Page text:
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Nancy Pelosi: House Will Vote On Resolution To Curb Trump’s War Powers This Week


2020-01-06 00:05:10

House Speaker Nancy Pelosi (D-Calif.) announced on Sunday that the chamber will vote this week on a new war powers resolution meant to limit President Donald Trump’s military actions against Iran following an escalation in tensions with the country.

“As Members of Congress, our first responsibility is to keep the American people safe,” Pelosi wrote in a letter to House Democrats. “For this reason, we are concerned that the Administration took this action without the consultation of Congress and without respect for Congress’s war powers granted to it by the Constitution.”

House Speaker <a href="https://www.huffpost.com/news/topic/nancy-pelosi">Nancy Pelosi</a> (D-Calif.) told colleagues that the

Pelosi said the resolution mirrored a similar effort in the Senate introduced by Sen. Tim Kaine (D-Va.)

“It reasserts Congress’s long-established oversight responsibilities by mandating that if no further Congressional action is taken, the Administration’s military hostilities with regard to Iran cease within 30 days,” Pelosi wrote.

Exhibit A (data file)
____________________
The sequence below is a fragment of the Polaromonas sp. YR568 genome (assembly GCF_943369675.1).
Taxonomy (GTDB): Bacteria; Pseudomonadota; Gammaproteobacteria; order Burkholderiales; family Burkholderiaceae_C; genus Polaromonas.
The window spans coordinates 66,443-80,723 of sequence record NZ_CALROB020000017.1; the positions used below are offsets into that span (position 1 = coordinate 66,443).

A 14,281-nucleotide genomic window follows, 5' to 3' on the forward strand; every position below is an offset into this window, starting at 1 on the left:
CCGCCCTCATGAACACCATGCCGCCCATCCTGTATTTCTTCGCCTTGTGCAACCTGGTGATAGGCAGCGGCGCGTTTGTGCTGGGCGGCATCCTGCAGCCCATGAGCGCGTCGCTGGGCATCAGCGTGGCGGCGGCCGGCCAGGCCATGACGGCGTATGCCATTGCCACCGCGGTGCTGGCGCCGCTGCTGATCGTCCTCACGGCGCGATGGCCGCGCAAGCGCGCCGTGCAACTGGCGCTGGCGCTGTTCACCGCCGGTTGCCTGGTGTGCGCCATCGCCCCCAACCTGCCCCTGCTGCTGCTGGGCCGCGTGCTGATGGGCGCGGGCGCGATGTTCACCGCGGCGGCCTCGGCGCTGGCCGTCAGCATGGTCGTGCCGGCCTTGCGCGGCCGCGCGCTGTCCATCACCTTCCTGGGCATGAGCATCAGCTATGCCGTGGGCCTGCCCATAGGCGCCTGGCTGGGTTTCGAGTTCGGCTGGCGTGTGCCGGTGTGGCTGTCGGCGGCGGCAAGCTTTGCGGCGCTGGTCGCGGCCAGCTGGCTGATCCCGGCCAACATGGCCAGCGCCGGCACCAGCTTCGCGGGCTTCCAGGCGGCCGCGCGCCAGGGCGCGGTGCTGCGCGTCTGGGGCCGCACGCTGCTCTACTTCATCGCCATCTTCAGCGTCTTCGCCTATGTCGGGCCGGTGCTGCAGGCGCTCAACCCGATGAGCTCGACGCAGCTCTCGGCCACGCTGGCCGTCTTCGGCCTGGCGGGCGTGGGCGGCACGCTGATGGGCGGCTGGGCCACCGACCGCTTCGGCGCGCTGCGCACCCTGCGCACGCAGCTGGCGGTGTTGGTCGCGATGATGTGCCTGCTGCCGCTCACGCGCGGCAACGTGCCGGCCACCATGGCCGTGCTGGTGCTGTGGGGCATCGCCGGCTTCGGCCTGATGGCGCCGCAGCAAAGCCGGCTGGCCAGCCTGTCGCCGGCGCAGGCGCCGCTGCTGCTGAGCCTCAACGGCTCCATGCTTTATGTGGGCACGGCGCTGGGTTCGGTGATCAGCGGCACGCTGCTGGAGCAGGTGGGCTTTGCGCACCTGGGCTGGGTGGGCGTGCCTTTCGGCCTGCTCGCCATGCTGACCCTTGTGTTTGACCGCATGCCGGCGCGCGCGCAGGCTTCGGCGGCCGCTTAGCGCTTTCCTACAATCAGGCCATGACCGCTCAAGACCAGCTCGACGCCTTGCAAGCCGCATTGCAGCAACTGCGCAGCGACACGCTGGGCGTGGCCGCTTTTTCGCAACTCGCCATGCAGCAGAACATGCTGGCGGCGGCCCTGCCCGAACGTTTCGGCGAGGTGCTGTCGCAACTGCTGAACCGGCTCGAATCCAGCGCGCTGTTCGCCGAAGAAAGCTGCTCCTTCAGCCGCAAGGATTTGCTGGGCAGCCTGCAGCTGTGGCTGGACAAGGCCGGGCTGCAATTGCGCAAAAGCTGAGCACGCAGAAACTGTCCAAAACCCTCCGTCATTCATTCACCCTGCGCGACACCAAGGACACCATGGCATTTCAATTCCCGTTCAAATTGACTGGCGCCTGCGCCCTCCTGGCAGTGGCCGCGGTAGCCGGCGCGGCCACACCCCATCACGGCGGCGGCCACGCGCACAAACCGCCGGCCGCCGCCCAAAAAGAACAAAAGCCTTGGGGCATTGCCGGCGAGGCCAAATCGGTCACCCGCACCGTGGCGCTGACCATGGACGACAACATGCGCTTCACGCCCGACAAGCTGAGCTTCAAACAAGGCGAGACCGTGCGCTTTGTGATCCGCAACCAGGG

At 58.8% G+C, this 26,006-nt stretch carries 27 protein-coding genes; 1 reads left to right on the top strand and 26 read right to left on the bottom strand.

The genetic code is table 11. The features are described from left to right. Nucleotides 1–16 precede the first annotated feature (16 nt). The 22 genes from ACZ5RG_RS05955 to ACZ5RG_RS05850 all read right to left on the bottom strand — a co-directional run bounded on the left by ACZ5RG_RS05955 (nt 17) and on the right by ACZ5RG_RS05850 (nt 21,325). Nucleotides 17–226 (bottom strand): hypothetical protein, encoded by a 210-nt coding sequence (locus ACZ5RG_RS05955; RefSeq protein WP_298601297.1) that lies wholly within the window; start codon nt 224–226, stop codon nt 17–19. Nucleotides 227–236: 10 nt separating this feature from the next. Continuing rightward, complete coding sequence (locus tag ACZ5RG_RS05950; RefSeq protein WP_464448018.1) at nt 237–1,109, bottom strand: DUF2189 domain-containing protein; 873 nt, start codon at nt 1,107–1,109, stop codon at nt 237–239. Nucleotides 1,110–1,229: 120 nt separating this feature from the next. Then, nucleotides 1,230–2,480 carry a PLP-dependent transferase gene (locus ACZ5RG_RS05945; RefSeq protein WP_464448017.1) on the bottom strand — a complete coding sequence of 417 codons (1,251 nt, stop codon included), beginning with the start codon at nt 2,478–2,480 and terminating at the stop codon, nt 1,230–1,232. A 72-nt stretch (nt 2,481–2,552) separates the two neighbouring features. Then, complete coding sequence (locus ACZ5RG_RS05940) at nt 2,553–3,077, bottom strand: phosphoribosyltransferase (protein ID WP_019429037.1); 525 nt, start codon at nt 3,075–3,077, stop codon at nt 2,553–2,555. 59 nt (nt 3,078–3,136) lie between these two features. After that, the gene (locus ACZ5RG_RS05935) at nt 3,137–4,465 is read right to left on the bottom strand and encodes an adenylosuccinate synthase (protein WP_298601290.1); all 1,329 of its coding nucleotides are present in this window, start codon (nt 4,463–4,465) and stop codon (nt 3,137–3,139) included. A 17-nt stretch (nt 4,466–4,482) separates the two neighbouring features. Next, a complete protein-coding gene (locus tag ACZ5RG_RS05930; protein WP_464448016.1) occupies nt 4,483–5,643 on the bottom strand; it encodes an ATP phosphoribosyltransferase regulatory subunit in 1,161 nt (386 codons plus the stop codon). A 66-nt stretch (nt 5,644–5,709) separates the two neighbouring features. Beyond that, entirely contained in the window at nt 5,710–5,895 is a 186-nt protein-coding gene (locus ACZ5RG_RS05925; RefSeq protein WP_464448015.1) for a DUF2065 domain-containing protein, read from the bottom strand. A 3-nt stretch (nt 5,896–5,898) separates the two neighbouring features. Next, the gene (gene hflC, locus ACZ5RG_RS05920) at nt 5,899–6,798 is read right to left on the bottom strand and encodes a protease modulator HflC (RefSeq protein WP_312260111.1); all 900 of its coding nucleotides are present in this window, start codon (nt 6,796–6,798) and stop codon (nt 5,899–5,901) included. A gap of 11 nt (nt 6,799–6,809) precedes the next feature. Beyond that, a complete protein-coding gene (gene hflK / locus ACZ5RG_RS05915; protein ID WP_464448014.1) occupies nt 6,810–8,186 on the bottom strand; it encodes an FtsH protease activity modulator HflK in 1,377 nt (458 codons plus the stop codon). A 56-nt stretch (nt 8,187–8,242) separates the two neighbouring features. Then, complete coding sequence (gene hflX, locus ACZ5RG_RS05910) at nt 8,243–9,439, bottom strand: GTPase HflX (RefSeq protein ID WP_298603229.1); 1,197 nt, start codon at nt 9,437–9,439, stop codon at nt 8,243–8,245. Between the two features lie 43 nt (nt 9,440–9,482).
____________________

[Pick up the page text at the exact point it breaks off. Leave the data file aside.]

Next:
Trump escalated the United States’ conflict with Iran last week after he ordered the assassination of Iranian Maj. General Qassem Soleimani, one of the most powerful military figures in the Middle East. The U.S. airstrike on the Baghdad International Airport in Iraq that killed Soleimani has sparked international condemnation and promises of sharp retribution from Tehran.

On Saturday, Trump informed Congress of the drone strike, as was required by the War Powers Act. However, Pelosi railed against the administration’s claims for ordering the strike, saying it raised “more questions than it answers.” Pelosi noted she had “serious and urgent questions about the timing, manner and justification of the administration’s decision to engage in hostilities against Iran.”

Trump appeared to respond to the criticism on Sunday via Twitter:

Trump also said the U.S. had selected 52 important sites in Iran that it was willing to strike, including cultural landmarks, warning Iran not to retaliate for the killing. Under international law, purposely destroying a nation’s cultural sites could be considered a war crime.

Iran, for its part, has vowed to respond to the assassination in a “crushing and powerful manner” and said Sunday it would end all remaining commitments to limit nuclear fuel production as part of the Iran nuclear deal.




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